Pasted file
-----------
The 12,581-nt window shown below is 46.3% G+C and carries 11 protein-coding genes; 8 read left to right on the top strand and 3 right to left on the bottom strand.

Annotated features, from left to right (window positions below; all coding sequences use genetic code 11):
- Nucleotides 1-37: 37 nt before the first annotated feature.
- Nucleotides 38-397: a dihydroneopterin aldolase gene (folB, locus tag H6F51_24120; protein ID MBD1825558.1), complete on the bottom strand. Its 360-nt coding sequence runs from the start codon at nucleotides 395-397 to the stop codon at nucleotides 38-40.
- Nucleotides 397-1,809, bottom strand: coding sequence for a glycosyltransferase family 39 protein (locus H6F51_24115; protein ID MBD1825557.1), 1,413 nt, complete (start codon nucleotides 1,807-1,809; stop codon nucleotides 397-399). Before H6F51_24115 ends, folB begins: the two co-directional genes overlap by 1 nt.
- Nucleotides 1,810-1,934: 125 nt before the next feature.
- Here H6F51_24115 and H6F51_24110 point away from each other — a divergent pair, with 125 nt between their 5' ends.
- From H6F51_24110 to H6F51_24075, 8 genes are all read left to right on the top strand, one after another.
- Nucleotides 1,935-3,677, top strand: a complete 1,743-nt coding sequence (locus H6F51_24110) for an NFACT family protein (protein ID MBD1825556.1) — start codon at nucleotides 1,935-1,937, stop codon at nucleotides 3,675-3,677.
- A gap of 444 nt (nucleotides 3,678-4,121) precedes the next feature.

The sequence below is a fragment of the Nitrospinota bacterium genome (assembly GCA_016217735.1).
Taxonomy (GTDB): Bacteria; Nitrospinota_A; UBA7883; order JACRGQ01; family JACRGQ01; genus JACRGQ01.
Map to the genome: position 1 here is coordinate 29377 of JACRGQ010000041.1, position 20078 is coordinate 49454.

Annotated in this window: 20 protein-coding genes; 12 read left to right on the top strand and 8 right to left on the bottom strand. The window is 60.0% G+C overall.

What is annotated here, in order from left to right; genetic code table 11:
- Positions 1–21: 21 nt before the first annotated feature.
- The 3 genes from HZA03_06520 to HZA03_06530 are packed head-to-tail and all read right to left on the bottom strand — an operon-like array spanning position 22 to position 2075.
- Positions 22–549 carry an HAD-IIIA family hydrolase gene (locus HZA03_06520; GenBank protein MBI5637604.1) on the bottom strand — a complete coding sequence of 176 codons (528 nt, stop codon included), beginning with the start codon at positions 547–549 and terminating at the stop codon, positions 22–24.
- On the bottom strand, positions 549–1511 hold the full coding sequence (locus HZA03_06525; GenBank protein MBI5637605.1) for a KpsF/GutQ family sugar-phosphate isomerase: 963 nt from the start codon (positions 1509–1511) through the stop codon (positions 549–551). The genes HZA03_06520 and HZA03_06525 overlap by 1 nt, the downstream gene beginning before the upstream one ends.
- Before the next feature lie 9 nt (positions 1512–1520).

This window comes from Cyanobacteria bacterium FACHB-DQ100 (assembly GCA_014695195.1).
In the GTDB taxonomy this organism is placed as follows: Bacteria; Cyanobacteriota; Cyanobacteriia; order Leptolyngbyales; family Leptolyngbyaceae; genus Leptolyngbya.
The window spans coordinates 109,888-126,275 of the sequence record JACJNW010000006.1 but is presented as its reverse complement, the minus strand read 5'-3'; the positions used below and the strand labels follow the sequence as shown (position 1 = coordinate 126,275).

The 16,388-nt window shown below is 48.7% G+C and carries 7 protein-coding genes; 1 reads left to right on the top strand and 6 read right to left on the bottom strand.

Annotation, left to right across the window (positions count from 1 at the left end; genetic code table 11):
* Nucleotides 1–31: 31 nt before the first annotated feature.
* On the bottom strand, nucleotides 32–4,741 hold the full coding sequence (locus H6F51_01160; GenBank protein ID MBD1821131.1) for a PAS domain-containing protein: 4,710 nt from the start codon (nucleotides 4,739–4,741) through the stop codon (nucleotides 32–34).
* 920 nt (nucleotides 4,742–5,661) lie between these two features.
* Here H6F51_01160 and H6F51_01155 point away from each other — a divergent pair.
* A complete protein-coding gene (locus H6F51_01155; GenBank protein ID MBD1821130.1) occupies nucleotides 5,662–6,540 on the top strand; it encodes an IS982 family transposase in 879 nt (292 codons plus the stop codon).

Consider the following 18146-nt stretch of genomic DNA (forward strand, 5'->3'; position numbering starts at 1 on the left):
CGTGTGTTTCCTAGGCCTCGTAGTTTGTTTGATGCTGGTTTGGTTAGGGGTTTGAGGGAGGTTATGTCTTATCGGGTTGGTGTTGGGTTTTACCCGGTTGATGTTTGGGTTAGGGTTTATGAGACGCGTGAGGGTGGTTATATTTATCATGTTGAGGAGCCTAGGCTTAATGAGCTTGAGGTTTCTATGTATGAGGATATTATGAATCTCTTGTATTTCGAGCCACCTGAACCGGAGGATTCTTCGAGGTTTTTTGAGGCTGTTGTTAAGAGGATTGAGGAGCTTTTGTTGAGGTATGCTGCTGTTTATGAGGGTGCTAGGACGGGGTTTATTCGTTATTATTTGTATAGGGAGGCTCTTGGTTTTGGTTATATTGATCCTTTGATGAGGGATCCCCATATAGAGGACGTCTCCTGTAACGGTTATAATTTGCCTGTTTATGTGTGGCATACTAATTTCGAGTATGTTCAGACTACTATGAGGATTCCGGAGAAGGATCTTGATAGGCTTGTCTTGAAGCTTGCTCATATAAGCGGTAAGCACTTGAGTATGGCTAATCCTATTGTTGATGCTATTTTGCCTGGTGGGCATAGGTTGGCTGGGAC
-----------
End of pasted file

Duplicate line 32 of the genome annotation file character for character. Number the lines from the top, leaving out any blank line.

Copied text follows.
CGTGTGTTTCCTAGGCCTCGTAGTTTGTTTGATGCTGGTTTGGTTAGGGGTTTGAGGGAGGTTATGTCTTATCGGGTTGGTGTTGGGTTTTACCCGGTTGATGTTTGGGTTAGGGTTTATGAGACGCGTGAGGGTGGTTATATTTATCATGTTGAGGAGCCTAGGCTTAATGAGCTTGAGGTTTCTATGTATGAGGATATTATGAATCTCTTGTATTTCGAGCCACCTGAACCGGAGGATTCTTCGAGGTTTTTTGAGGCTGTTGTTAAGAGGATTGAGGAGCTTTTGTTGAGGTATGCTGCTGTTTATGAGGGTGCTAGGACGGGGTTTATTCGTTATTATTTGTATAGGGAGGCTCTTGGTTTTGGTTATATTGATCCTTTGATGAGGGATCCCCATATAGAGGACGTCTCCTGTAACGGTTATAATTTGCCTGTTTATGTGTGGCATACTAATTTCGAGTATGTTCAGACTACTATGAGGATTCCGGAGAAGGATCTTGATAGGCTTGTCTTGAAGCTTGCTCATATAAGCGGTAAGCACTTGAGTATGGCTAATCCTATTGTTGATGCTATTTTGCCTGGTGGGCATAGGTTGGCTGGGAC